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Review: The Gran Turismo Is Another Step For Motorsport’s Growing Popularity

Written By Maria Gadalla, Edited by Nicola Spingies

Based on the popular racing simulation games comes The Gran Turismo, a two-hour summer blockbuster directed by Neill Blomkamp and based on the unbelievable true story of Jann Mardenborough.

Unbelievable because without the constant “based on a true story” tagline of Sony’s marketing, it would truly be hard to believe that someone went from playing a driving simulation game to driving professionally and competing in races like Le Mans 24 Hours.

This, however, is the very story The Gran Turismo seeks to tell. With added embellishments, of course.

Image credits - Gran Turismo

For example, the two most important figures leading Jann Mardenborough, Danny Moore and Jack Salter (played respectively by Hollywood big names Orlando Bloom and David Harbour), aren’t real people. Although Bloom’s character is ‘based’ on the real Darren Cox, Harbour’s character, the trope of the washed-up coach, isn’t real.

Mardenborough’s main rival, a driver for the team CAPA, isn’t real either. Nor are the two fellow GT Academy simulation drivers who helped Mardenborough score a podium at Le Mans 24 Hours.

This is quite important because the plot’s entire angle of GT Academy drivers winning Le Mans was to prove a larger point about simulation drivers still being good drivers.

Unfortunately, this also shows just how the plot and the dialogue that carries it are the film’s two weakest points.

Firstly, the dialogue can be a little cringy. David Harbour even joked about ChatGPT after mentions of awkward dialogue lines given the ongoing Writer’s Strike. For example, after being called to race, Mardenborough responds with a “let’s go” - which had the guy behind me laughing at the supposedly dramatic moment.

Criticisms of plot and dialogue aside, the film still did well, largely because of how delicately it balances the many elements it was dealing with. The Gran Turismo is classified as a ‘biographical sports drama’, but everyone is talking about the upcoming video game adaptation.

Image credits - Gran Turismo

The Gran Turismo presents the athleticism of being a driver through its many training montages and Harbour’s almost too-obvious explanations of the demands of driving for those with the know-how. Yet, this would all come as a surprise to those who had never really encountered motorsport. They may even be surprised to see Mardenborough almost always covered in a sheen of sweat during the second half of the film.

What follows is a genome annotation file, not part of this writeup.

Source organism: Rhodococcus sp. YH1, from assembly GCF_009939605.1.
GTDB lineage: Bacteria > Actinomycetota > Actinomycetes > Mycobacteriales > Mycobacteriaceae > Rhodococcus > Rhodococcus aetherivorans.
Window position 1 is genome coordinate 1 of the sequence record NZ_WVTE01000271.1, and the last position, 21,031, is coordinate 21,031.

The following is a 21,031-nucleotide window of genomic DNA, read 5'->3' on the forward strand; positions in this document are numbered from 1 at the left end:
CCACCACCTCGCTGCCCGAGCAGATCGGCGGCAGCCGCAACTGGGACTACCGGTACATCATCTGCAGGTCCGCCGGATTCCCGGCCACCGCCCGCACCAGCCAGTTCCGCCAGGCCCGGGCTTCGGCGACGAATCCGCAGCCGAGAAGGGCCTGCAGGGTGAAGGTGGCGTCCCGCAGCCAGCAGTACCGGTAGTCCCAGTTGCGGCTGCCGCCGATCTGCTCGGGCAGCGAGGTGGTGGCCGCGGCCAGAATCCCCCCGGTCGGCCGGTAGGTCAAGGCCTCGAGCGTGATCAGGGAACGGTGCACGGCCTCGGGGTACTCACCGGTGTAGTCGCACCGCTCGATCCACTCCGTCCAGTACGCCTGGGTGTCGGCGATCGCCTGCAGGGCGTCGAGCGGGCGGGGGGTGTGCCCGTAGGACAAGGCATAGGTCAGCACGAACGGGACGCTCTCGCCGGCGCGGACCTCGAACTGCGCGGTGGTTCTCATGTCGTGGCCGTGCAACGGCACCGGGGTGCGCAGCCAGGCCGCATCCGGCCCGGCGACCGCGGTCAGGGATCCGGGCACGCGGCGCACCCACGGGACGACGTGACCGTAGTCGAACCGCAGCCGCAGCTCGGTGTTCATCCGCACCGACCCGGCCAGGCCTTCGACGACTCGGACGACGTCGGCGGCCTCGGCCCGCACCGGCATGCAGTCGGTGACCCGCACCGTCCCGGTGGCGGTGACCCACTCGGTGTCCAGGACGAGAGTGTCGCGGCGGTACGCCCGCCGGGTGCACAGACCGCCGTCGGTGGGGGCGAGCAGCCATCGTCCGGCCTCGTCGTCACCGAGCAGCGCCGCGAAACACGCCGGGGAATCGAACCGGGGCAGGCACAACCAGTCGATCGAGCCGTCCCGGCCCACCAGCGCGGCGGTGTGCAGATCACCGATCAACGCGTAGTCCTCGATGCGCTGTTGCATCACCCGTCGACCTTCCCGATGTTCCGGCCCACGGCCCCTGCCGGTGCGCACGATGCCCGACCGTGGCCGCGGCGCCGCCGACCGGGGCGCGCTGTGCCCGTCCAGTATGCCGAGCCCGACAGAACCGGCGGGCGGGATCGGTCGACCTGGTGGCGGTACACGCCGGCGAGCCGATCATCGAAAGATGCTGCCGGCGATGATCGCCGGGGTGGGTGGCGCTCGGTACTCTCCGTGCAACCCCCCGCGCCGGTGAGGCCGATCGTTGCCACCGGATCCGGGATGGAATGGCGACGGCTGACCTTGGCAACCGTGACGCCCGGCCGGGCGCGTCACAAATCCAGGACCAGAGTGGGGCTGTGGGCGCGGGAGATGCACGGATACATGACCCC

And above all, it’s the video game aspect lifts the film up and sets it apart. Jacques Jouffret’s cinematography was a key positive as the simulation driving SPX does well to keep the film grounded in its video game roots. There was even a small sequence — the one real ‘car chase’ sequence — that had traditional video game titles appearing on the screen. This prompted much laughter from the audience with the refreshing take on the overdone explosive car scenes we’ve all seen before.

In fact, many car sequences were done in real-time with the “real stakes” David Harbour spoke of in having cars drive 150mph. The paradox of a car video game movie seems more realistic than any car movie released in the past five years and speaks to the film’s success.

It does well to balance it all - the video game nature, the dramatic sporting biography and the motor racing.

In this regard, the film is a success not only for being a good movie but also a marketing dream. Few people walking into the cinemas would actually know about car racing or sim driving. Sony Productions foresaw this and used it to its advantage by promoting both. The diverse audience watching the film with me was comprised of kids with their parents and guys bringing their girlfriends to their choice of date night - but also video game and motor-racing enthusiasts excited to finally watch a good race movie.

Evident by its premiere at the Belgian F1 Grand Prix, the film piqued curiosity and didn’t bore those who already know.

The Gran Turismo is set to premiere 10th August 2023.


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